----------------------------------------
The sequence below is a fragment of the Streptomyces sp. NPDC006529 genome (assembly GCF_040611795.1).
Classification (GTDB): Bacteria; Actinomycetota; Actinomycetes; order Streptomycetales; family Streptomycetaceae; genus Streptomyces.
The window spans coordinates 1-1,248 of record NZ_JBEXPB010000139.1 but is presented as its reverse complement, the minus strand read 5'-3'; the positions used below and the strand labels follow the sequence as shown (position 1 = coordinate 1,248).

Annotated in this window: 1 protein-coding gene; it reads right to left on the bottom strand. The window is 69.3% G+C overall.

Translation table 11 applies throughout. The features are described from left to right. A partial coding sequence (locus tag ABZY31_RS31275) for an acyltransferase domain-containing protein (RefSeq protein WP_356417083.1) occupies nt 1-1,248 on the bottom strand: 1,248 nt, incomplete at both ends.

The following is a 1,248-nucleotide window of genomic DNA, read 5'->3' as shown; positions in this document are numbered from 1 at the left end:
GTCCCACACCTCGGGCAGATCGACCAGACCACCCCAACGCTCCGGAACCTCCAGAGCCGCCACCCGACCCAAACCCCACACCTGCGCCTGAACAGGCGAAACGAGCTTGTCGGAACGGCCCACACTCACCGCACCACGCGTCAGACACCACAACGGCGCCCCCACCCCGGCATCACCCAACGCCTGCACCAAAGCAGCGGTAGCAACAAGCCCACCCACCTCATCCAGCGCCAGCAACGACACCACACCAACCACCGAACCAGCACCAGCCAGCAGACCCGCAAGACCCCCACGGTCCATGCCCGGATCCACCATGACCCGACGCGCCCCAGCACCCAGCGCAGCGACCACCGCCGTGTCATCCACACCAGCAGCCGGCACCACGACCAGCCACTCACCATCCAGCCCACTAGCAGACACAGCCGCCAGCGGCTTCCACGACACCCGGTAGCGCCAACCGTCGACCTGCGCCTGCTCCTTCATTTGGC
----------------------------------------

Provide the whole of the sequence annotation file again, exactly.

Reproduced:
The sequence below is a fragment of the Streptomyces sp. NPDC006529 genome (assembly GCF_040611795.1).
Classification (GTDB): Bacteria; Actinomycetota; Actinomycetes; order Streptomycetales; family Streptomycetaceae; genus Streptomyces.
The window spans coordinates 1-1,248 of record NZ_JBEXPB010000139.1 but is presented as its reverse complement, the minus strand read 5'-3'; the positions used below and the strand labels follow the sequence as shown (position 1 = coordinate 1,248).

Annotated in this window: 1 protein-coding gene; it reads right to left on the bottom strand. The window is 69.3% G+C overall.

Translation table 11 applies throughout. The features are described from left to right. A partial coding sequence (locus tag ABZY31_RS31275) for an acyltransferase domain-containing protein (RefSeq protein WP_356417083.1) occupies nt 1-1,248 on the bottom strand: 1,248 nt, incomplete at both ends.

The following is a 1,248-nucleotide window of genomic DNA, read 5'->3' as shown; positions in this document are numbered from 1 at the left end:
GTCCCACACCTCGGGCAGATCGACCAGACCACCCCAACGCTCCGGAACCTCCAGAGCCGCCACCCGACCCAAACCCCACACCTGCGCCTGAACAGGCGAAACGAGCTTGTCGGAACGGCCCACACTCACCGCACCACGCGTCAGACACCACAACGGCGCCCCCACCCCGGCATCACCCAACGCCTGCACCAAAGCAGCGGTAGCAACAAGCCCACCCACCTCATCCAGCGCCAGCAACGACACCACACCAACCACCGAACCAGCACCAGCCAGCAGACCCGCAAGACCCCCACGGTCCATGCCCGGATCCACCATGACCCGACGCGCCCCAGCACCCAGCGCAGCGACCACCGCCGTGTCATCCACACCAGCAGCCGGCACCACGACCAGCCACTCACCATCCAGCCCACTAGCAGACACAGCCGCCAGCGGCTTCCACGACACCCGGTAGCGCCAACCGTCGACCTGCGCCTGCTCCTTCATTTGGC